Legal news for medical malpractice attorneys – A newly released study on preventative testing for lung cancer found that CT scans pose risk of giving many false-positives, generating invasive secondary looks.
When compared to chest X-rays, CT scans have higher instances of false-positives.
New York City, NY (www.NewYorkInjuryNews.com) – The authors of a recently released study titled “Cumulative Incidence of False-Positive Test Results in Lung Cancer Screening” are telling physicians and patients at risk for lung cancer to be aware of the existence of high false-positive rates from CT scans. The study was released Wednesday, April 20, 2010.
The study stemmed from the growing rate of direct-to-consumer promotion of lung cancer screening, particularly low-dose computed tomography (CT). According to the study editors, these screenings pose health risks to patients and have not been proven efficient in positively identifying cancer.
The objective of the test was to quantify the risk a patient faced during a one or two-year lung cancer screening of receiving at least one false-positive result, as well as the rates of unnecessary diagnostic procedures that followed the false-positives.
The study consisted of 3,190 current and former smokers, between the ages of 55 and 74. The participants had a smoking history of 30 pack-years or more and no history of lung cancer.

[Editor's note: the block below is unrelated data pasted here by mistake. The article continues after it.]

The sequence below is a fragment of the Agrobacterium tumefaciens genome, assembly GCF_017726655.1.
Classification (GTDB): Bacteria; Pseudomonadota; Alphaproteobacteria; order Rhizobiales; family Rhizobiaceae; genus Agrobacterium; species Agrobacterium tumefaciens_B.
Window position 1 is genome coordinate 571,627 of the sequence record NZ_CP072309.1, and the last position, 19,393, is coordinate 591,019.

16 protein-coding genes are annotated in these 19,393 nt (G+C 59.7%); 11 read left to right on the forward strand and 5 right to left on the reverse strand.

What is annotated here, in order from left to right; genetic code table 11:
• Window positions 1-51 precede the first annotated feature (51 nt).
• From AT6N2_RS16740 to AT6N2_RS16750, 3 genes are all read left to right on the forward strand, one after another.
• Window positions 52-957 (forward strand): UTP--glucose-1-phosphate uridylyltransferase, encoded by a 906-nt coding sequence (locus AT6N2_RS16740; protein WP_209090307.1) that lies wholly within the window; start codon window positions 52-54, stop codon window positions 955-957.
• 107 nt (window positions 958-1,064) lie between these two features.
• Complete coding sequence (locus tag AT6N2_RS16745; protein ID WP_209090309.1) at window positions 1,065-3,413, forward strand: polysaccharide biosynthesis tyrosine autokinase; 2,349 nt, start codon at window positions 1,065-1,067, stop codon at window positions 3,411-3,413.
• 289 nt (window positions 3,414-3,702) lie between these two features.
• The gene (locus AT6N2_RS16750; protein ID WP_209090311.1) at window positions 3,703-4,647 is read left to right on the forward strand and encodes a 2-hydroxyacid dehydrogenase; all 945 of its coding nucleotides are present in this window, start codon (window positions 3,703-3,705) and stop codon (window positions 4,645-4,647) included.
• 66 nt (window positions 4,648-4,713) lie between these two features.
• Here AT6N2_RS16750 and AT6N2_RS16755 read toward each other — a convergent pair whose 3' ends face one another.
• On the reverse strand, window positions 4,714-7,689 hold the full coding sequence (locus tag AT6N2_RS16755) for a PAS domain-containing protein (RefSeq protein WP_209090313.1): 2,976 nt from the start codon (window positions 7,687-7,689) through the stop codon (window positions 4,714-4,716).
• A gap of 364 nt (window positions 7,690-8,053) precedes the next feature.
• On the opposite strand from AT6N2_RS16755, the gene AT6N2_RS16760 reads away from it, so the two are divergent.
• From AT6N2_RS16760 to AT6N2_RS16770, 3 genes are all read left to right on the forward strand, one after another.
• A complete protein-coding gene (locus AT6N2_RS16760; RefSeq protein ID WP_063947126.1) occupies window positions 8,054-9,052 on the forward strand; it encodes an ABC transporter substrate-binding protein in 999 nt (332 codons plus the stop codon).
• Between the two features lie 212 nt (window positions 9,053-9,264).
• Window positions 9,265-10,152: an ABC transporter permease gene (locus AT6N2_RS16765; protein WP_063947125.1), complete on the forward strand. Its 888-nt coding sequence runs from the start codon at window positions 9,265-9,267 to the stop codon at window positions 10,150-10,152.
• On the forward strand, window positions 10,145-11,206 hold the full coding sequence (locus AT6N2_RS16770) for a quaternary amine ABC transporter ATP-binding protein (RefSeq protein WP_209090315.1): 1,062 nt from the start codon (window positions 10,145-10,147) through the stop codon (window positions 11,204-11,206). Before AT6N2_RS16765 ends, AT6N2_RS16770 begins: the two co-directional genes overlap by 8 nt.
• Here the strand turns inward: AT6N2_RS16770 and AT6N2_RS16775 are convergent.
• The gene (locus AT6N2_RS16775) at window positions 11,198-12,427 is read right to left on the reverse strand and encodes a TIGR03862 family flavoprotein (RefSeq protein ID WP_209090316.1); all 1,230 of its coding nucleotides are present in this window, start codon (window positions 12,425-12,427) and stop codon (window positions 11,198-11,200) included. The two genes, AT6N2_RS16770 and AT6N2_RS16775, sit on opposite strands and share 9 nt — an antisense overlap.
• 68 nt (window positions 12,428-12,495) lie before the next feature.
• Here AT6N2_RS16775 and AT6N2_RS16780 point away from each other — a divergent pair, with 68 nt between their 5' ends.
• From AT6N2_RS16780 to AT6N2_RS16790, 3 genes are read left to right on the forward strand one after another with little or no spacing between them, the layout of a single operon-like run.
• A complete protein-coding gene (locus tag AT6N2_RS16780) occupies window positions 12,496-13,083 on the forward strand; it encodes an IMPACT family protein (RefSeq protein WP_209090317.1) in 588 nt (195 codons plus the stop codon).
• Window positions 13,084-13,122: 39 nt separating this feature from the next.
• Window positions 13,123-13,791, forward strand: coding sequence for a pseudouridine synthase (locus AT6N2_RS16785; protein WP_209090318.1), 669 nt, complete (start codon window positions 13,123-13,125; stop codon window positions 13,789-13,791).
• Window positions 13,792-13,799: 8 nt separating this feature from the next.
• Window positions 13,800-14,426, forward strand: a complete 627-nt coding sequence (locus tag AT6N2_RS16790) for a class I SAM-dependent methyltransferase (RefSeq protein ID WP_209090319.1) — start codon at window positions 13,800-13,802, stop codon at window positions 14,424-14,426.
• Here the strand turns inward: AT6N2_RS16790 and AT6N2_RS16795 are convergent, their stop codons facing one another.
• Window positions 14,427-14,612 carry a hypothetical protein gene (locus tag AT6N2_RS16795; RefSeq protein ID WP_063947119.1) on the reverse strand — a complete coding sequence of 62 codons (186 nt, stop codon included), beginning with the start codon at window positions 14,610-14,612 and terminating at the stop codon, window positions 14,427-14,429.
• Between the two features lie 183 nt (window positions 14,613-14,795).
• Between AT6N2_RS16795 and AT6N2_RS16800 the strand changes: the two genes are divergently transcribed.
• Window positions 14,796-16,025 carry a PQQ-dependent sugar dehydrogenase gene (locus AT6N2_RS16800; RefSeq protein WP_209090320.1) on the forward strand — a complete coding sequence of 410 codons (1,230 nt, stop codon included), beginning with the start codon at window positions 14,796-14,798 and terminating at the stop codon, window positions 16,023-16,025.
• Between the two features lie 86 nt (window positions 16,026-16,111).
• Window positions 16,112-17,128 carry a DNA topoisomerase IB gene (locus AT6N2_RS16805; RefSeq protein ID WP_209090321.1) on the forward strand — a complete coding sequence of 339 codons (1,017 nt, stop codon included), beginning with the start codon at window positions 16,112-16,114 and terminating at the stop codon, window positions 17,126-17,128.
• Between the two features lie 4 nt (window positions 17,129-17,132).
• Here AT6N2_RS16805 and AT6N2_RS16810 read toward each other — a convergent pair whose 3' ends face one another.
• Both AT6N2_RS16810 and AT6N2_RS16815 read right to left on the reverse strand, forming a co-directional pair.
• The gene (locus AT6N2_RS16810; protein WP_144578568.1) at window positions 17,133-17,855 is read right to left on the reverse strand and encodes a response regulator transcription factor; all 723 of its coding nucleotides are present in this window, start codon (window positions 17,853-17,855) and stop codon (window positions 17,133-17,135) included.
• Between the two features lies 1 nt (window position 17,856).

The patients were randomly assigned to low-dose CT or chest radiography with repeated screenings a year later. The smokers then had one more follow up a year later, consisting of three years total.
The study conductors used a Kaplan-Meier analysis to find that a person’s cumulative probability of getting one or more false-positive results from CT examinations was 21 percent after one screening and 33 percent after a second. Those that received chest X-rays risked a nine percent chance of receiving a false-positive for the first test and a 15 percent chance after the second.
A total of seven percent of participants with a false-positive CT exam resulted in an invasive procedure. Similarly, four percent of those who received false-positive results from X-rays resultantly had an invasive procedure performed.
The study was concluded with the following statement:
Given the relatively high probability of false-positive low-dose CT lung cancer screening examination, it is important that providers have careful discussions with patients who request this technology to help them weigh known harms against currently theoretical benefits. Further investigation into the physical, psychological, and economic ramifications of false-positive low-dose CT screening test results is warranted.
The Lung Screening Study was made possible through awards from the National Cancer Institute. The majority of the authors who designed, analyzed and wrote the study are government employees.
Legal News Reporter: Tara Monks – Legal news for medical malpractice lawyers.